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Safety & Training

This sport is certainly much simpler than other forms of aviation but requires skills and knowledge not present in those other forms

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While no training is required for powered paragliding it would be incredible folly not to get any. This sport is certainly much simpler than other forms of aviation but requires skills and knowledge not present in those other forms.

Whatever training has been received can be compared with what is contained in our program.

The intent is to provide an industry standard of skills and experience with recommended weather conditions according to those standards.


Wishing You Were…

Jan 07, 2005

It is rightfully well worn, the adage “It is better to be on the ground wishing to be in the air, than in the air wishing to be on the ground.” This picture (above), by Jerry Starbuck of Blue Ridge Paragliding, illustrates the point grandly.

Jerry happens to be quite adept with Photoshop.

Safety Alert!

Jan 07, 2005

It has been brought to our attention that two new paramotors have arrived with the throttle apparently set to full. One was started, went to full power and resulted in serious injuries to a bystander who tried to help (see incidents). Both were Walbro carburetors attached to Black Devil motors. This likely has less to do with this particular brand but rather is the result of it currently being a very popular choice.

Please check your throttle linkage, only start your motor with it on your back (somebody else pulling it) or secured to something solid. Also, have the throttle grip in your hand in such a way that you have immediate access to the kill switch and the throttle cannot be activated if the motor powers beyond idle.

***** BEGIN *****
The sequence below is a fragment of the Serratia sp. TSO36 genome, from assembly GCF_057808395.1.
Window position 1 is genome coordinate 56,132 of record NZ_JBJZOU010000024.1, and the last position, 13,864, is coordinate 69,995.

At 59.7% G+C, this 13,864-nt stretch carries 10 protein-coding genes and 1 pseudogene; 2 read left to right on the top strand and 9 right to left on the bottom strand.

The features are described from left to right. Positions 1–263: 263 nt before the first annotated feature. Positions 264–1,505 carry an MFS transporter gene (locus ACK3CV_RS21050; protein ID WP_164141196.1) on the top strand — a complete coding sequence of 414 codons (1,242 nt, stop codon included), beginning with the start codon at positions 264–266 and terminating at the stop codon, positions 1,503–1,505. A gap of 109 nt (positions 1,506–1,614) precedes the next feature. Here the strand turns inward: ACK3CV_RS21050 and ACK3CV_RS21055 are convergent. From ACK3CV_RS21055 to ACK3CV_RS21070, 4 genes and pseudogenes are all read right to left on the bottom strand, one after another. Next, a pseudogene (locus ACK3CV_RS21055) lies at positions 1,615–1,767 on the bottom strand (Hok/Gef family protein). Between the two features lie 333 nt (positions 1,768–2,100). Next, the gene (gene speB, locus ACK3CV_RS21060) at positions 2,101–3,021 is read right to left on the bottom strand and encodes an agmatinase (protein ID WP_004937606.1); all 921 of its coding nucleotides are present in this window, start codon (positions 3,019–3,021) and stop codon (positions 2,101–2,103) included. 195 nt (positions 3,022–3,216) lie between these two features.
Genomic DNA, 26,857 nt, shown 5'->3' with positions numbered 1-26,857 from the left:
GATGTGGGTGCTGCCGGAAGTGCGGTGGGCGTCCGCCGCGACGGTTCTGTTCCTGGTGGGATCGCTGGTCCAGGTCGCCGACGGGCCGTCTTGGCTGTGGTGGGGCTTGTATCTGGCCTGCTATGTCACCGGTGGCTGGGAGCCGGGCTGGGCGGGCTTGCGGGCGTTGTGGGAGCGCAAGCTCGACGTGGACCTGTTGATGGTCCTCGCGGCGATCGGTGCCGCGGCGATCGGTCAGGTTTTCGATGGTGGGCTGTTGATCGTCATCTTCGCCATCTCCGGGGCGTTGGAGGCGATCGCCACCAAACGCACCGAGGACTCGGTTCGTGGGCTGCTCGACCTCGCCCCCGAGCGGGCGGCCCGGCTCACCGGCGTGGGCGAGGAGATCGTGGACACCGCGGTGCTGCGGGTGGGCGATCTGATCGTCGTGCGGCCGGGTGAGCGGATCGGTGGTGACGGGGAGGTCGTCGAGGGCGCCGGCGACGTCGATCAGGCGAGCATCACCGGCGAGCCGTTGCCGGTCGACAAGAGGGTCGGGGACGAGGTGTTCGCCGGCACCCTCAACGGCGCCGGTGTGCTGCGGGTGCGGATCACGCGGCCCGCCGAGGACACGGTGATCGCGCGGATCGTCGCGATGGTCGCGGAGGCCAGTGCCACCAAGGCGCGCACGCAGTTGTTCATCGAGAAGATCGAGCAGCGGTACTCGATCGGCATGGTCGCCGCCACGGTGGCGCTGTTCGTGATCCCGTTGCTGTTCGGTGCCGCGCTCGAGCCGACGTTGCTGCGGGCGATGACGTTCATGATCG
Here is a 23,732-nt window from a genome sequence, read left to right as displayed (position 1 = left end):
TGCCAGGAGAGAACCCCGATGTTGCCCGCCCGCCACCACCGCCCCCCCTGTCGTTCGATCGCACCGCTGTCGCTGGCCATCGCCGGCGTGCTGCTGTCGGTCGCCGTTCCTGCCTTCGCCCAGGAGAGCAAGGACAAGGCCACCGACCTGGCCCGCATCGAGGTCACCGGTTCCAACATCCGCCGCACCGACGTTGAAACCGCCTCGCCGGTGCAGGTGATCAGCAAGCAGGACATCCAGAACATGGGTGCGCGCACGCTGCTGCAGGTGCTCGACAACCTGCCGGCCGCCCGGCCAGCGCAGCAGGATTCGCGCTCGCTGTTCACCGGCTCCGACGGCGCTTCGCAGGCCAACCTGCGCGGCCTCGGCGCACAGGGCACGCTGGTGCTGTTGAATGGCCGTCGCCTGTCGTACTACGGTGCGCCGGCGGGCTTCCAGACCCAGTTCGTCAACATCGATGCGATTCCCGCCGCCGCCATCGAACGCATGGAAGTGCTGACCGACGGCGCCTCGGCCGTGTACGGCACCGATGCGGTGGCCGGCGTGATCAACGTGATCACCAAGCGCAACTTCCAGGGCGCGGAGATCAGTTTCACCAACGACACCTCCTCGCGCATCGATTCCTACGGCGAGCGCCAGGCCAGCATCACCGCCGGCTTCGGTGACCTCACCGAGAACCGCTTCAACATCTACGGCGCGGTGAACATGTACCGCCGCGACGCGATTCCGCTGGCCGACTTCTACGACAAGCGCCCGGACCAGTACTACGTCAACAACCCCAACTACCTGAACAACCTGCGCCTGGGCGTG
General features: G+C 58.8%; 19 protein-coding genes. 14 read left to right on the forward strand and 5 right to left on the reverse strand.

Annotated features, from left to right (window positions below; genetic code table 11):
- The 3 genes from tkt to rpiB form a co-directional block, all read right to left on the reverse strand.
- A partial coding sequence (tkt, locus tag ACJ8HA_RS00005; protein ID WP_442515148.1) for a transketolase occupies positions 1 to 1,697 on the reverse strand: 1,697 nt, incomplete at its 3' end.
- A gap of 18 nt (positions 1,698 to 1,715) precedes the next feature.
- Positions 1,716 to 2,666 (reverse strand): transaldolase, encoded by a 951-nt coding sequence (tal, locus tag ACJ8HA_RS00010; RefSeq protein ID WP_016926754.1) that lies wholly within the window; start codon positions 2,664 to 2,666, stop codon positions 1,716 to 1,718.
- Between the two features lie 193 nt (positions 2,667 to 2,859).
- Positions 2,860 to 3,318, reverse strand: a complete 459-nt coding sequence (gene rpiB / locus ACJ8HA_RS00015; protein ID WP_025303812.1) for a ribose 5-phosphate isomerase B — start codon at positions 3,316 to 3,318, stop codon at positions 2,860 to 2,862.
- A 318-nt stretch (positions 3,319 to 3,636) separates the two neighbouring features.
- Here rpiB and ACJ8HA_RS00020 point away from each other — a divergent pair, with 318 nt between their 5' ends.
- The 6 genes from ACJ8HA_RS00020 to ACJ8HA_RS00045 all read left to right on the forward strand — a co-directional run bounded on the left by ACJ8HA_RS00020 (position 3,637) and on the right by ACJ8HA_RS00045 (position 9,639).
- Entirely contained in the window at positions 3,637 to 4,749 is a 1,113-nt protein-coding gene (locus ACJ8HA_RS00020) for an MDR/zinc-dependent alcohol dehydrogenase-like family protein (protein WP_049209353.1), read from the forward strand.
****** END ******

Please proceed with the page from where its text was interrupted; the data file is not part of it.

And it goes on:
The Riskiest Part of PPG?

It says something about the safety of our flying…unfortunately, before the flying is the starting. A look at incident reports and other accounts paints a clear picture: 

The greatest risk for serious injury is 
an encounter with the 

The hardest part of avoiding this risk is complacency – we start this thing constantly and every time it pops and idles. No problem. Or maybe it doesn’t start and we begin trouble shooting – trying the throttle in different positions, using different holds on the frame, etc. but getting more complacent with each failed attempt.

Force yourself to check the throttle linkage before pulling it – verify that the carburetor goes to idle after releasing the throttle. 

Force yourself to make sure the throttle is in a position where a thrusting motor won’t push it more.

Force yourself to hold the frame in ready position to accept full power if it happens. Better yet, start it on your back with someone’s help. If the option exists, use it. This is where a fully charged electric starter is a benefit – start it on your back!

We want our members (and everyone else, for that matter) to keep their throttle fingers, heads and other extremities available for future fly-ins!

Last Chance

Dec 15, 2004

The experienced pilot was doing aerobatics with a Fresh Breeze “Flyke,” a bicycle-looking wheeled PPG craft. It was supposed to be a loop but he didn’t quite make it over the top.ReserveDeploymentLowRes-2After the cart flipped over and got some lines caught the pilot, Andi Siebenhofer, thought the glider would likely start an uncontrollable spiral and tossed his reserve.

The landing under reserve was cushioned further by going through the edge of trees and the craft wound up on it’s wheels, essentially un-damaged and with the motor still running (he shut it off immediately thereafter). The trees can also make such landings far worse if they collapse the chute causing the pilot to drop more quickly through them. 

This demonstrates both the risk of aerobatics and the value of a reserve. Understand that while the vast majority of reserve deployments succeed in saving their user, not all function properly and so they should be viewed as a last chance in scenarios where the alternative is far worse.

Also, proper installation and training are critical for successful use. 

The still series is excerpted from an upcoming book. The original video, used by permission of Fresh Breeze, can be found at


500 Westover Dr. #2384
Sanford, NC 27330
866-37-USPPA (87772)